Almost Poetry, Manna Meditations

this is what i am trying to tell you …

Manna Meditations, Day 12

I find the Light
rumpled in the morning sheets–
toss back the quilt and there it is,
rising in the gold air,
catching in the dust motes,
setting them on fire.

Sometimes, too,
I find it caught fast
in a crosshatch of frost on the windows,
or crystalline, scattered
over spikes of frozen grass.

I swallow it in the sunshine
on my eggs at breakfast.

It glints on my glasses
as I read.

Sometimes I could lick
the Light off my fingers like butter —
Sometimes it drips through my hands
and down my wrists
like spilled perfume.


But some mornings,
I wake and it is not there.

I am thirsty for it, calling for it,
crack-lipped and crazed
as a fever patient.

In those days,
the shadows fill the room
and the sky is snuffed
& there is no appetite
for eggs
or butter
or perfume
or the Presence.


In that day,
carry the Light to me
in your cupped hands.

Kneel at my bedside, Friend,
and I’ll drink from your upturned palms.


Hear me.

Oh, hear me:

When we are not alone
(and we are never alone),

there is always Enough.

Manna Meditations

the gospel of ordinary things…

Manna Meditations, Day 7

Lord, preach to me a gospel
of ordinary things:

a snatch of sky, caught in a puddle …

tree-shadows, spangling the pavement …

Remind me that all the earth is a cathedral —
one not built by human hands.

For You told us, once,
that if we human creatures couldn’t praise You,
the stones would cry out.

And You promised us
that a day would come
when the mountains and hills
would burst into song —
every green tree clapping its hands.

And I am thinking:

This age-old earth was here before Adam,
singing Your song, before stained-glass
or steeple,
or even Scripture.

Rotting logs and fallen limbs,
silent stones, ice-slicked streams,
eagles and herons and small nameless birds,
wood beetles and pill-bugs, lank eyeless worms …

Oh, Lord … these were Your first worshippers.

And it occurs to me now:  they have been trying to teach us ever since.

The moss-covered stone,
who meditates without moving,
who rests, and waits,
and sings without speaking a word.

The ancient oak,
who lifts her head to the light,
quivers & dances, shimmies and sways,
shaking each leaf in shameless undignified praise.

The waterfall,
which drops to its knees a thousand times a day —
perpetually prostrate, slain in the Spirit,
as if that’s what it was made for.

(And maybe it was.)

And the birds …
oh, Lord! the sparrows
(not one of which, You are quick to point out,
falls from the nest without Your notice).
Even now, Lord, the sparrows are singing …

in midwinter.

in bitter cold.

They hop and dance circles in the snow,
laugh and leap and shout out their songs …
raucous rebels, they don’t care who hears.

Ah, Lord.

Ah, Lord.

I have made much complaining about Your silence.

So let me not miss this gospel You’ve been singing me
every day, outside my window,
whether I notice it
or not.

Manna Meditations

a little synesthesia …

Manna Meditations, Day 6


Slate-colored sky.  Slow patter of rain.

My eyes are hungry for beauty, and as I first step outside, I wonder — in all this gray drizzle — where on earth I’ll find it.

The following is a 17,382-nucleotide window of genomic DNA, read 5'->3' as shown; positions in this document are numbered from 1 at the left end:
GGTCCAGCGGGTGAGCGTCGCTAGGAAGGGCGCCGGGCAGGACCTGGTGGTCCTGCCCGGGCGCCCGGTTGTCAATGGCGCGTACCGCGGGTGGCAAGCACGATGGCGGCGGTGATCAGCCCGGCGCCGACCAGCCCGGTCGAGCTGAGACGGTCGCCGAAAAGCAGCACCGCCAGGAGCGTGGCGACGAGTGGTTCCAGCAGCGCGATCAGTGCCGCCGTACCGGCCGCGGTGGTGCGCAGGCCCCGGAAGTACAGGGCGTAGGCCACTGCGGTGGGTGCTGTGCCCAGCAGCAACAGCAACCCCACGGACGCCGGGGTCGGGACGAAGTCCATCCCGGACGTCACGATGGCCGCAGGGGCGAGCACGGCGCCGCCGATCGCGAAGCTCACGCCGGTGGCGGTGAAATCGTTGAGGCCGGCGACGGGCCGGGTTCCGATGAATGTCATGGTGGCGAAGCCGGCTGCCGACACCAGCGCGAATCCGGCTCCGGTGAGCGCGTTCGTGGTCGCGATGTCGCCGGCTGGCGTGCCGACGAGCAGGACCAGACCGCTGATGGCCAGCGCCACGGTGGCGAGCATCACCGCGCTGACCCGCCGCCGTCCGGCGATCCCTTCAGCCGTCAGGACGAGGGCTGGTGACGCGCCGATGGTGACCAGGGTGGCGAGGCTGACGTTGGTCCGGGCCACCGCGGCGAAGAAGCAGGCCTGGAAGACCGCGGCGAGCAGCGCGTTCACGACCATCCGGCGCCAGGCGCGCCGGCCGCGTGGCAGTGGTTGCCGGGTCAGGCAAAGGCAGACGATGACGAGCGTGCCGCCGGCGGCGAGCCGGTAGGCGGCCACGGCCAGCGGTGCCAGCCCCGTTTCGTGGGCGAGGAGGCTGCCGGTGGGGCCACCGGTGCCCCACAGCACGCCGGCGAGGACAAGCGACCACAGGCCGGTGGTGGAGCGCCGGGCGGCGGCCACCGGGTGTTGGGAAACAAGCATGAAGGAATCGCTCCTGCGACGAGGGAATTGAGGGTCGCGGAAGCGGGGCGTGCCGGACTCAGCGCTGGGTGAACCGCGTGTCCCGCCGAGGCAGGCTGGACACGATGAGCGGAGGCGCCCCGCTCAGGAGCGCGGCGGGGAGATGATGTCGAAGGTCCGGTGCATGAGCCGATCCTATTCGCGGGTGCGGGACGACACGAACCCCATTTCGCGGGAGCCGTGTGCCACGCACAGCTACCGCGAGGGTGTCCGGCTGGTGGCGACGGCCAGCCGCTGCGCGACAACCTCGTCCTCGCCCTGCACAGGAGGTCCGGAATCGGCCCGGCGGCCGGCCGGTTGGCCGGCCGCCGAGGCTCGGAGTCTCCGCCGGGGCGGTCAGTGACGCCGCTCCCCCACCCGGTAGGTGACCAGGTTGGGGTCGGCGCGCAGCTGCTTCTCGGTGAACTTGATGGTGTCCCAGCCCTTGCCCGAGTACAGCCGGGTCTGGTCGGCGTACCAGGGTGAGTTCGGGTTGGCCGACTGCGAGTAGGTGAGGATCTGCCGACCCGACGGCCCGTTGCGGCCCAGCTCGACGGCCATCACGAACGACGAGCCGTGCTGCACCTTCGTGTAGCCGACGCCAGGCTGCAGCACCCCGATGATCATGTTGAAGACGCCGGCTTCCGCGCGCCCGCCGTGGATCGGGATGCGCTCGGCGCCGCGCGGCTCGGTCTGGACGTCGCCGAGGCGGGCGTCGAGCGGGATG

But beauty isn’t made for eyes alone, even if (for me at least) my eyes are the most ravenous part of me… So I put my camera away, and I walk.

There is an old art to what I do next, I’m sure.

I wander rainwet streets, listening.  After awhile, my ears sharpen, grow sensitive: rain tapping gently on bare branches, or crackling crystalline against frozen grass.

A little longer, and the sound begins to take on color, too:  platinum.  Pale blue.  That faintest edge of lavender.

Suddenly I realize there’s birdsong — green wet notes stabbing through gray.

I lift my head, and as I do, a single raindrop strikes my lower lip:  a silver bell of sound.  A sharp ray of light passes straight through me, flaring like a flashbulb in my chest.

My hungry eyes consume all this — the sound transfigured to light, the rain translated to song — and I walk home, all the neurons tingling.

I’m alive with wonder, speechless and slack-jawed with praise. ❤

Manna Meditations

what grace looks like …

Manna Meditations, Day 5

Honest words?  Yesterday, my heart was heavy.

I was thinking about a few dear friends who are suffering, quietly and without much support, and the things I knew — the hurt I was carrying for them — hummed behind my eyes like a headache.

It wasn’t a good day for walking or climbing or wandering — the cold felt like it could crack bone — and so I felt trapped indoors with the weight of the hurt… No place to go.


After church, T took the wheel.  He steered the car into the blue hills, the unbroken forests, going nowhere in particular … just aiming toward the quiet.

And the quiet was there.

After awhile, I blinked back tears and saw sun — so much sun! The world was bathed in the warmest, thickest, woolen-blanket kind of light, and its sparks caught in the treetops, flickering and winking in the highest twigs. The road ahead of us gleamed wetly with it, even though the air was bone-dry.

I leaned my face against the cool of the window, and suddenly I felt my soul settle into the comfort of just … being.  Not working.  Not making — no hands on the wheel.  Just … looking.  Letting in the light.

And it struck me, how precious it was, to be in a place safe enough to just be. To lay back and receive the day’s goodness, not as reward for effort, but simply as a gift.


I let the landscape flash past, and then after awhile I held my phone to the window and snapped without looking, believing that I was in the presence of so much wonder that any of it would have been beautiful … any of it would have been enough.

And you know what?  It was.